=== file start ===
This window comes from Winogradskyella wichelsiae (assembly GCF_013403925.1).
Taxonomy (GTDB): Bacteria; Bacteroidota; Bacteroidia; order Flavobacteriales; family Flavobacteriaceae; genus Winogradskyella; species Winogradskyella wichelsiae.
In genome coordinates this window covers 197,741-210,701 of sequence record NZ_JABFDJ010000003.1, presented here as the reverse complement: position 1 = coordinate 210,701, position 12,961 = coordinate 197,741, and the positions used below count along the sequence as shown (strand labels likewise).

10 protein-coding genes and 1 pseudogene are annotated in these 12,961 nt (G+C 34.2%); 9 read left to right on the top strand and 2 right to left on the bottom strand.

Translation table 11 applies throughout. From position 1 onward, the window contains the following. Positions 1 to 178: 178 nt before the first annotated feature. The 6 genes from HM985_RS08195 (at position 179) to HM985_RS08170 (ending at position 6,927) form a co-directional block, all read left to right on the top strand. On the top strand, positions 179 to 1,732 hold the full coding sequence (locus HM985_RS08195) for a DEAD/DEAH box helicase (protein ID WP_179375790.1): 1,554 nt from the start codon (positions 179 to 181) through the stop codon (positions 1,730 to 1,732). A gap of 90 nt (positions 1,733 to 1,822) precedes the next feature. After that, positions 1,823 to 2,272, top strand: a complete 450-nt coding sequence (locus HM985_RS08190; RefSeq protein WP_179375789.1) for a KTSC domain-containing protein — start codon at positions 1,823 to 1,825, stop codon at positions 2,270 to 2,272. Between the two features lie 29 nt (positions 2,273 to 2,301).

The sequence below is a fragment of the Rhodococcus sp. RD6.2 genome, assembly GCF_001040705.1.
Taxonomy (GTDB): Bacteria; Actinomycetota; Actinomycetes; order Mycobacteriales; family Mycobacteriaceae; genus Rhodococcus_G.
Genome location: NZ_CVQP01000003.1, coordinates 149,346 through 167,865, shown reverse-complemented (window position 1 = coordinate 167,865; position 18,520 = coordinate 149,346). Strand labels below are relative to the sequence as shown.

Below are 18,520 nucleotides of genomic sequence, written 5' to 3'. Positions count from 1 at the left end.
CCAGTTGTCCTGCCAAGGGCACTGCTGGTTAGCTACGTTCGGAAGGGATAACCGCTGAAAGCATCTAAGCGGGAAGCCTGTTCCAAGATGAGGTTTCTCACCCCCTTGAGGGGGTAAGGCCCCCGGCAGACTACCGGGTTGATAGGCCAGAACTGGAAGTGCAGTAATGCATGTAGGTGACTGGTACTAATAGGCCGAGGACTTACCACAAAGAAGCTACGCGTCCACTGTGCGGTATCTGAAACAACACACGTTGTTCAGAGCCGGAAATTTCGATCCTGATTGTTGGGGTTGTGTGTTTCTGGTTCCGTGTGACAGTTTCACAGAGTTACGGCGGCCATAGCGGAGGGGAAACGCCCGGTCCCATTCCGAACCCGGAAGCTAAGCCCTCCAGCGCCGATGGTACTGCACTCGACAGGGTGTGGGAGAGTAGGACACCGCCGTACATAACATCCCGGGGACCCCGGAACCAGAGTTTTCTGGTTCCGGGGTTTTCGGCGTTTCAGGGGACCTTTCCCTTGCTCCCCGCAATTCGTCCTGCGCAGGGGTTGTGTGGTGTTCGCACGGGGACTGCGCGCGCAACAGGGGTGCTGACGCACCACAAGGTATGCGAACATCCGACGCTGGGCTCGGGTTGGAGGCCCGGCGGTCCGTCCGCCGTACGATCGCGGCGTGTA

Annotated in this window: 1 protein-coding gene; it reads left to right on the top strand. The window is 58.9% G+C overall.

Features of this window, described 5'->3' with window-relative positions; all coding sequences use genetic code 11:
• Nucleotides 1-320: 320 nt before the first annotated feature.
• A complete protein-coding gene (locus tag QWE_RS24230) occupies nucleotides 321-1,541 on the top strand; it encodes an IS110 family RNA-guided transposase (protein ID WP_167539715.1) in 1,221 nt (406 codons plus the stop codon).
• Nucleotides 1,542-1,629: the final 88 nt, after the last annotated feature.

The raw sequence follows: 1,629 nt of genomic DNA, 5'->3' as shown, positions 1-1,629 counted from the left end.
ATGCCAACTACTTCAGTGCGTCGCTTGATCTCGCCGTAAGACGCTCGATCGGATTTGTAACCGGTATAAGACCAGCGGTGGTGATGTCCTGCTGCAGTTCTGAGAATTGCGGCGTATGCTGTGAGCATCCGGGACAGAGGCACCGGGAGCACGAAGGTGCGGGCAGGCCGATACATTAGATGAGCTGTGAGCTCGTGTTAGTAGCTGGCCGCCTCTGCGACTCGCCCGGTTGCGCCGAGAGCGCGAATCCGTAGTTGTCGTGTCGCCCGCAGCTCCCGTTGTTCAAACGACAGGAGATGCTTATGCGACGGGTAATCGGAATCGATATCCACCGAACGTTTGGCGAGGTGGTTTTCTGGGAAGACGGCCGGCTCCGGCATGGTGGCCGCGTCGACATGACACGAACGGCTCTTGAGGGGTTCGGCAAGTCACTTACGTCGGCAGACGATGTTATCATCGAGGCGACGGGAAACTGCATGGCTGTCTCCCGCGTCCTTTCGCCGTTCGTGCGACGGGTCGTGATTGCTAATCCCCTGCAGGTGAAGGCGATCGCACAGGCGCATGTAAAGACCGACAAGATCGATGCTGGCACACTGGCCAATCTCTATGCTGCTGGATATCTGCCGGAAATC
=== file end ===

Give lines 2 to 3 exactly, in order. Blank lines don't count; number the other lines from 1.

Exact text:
Taxonomy (GTDB): Bacteria; Bacteroidota; Bacteroidia; order Flavobacteriales; family Flavobacteriaceae; genus Winogradskyella; species Winogradskyella wichelsiae.
In genome coordinates this window covers 197,741-210,701 of sequence record NZ_JABFDJ010000003.1, presented here as the reverse complement: position 1 = coordinate 210,701, position 12,961 = coordinate 197,741, and the positions used below count along the sequence as shown (strand labels likewise).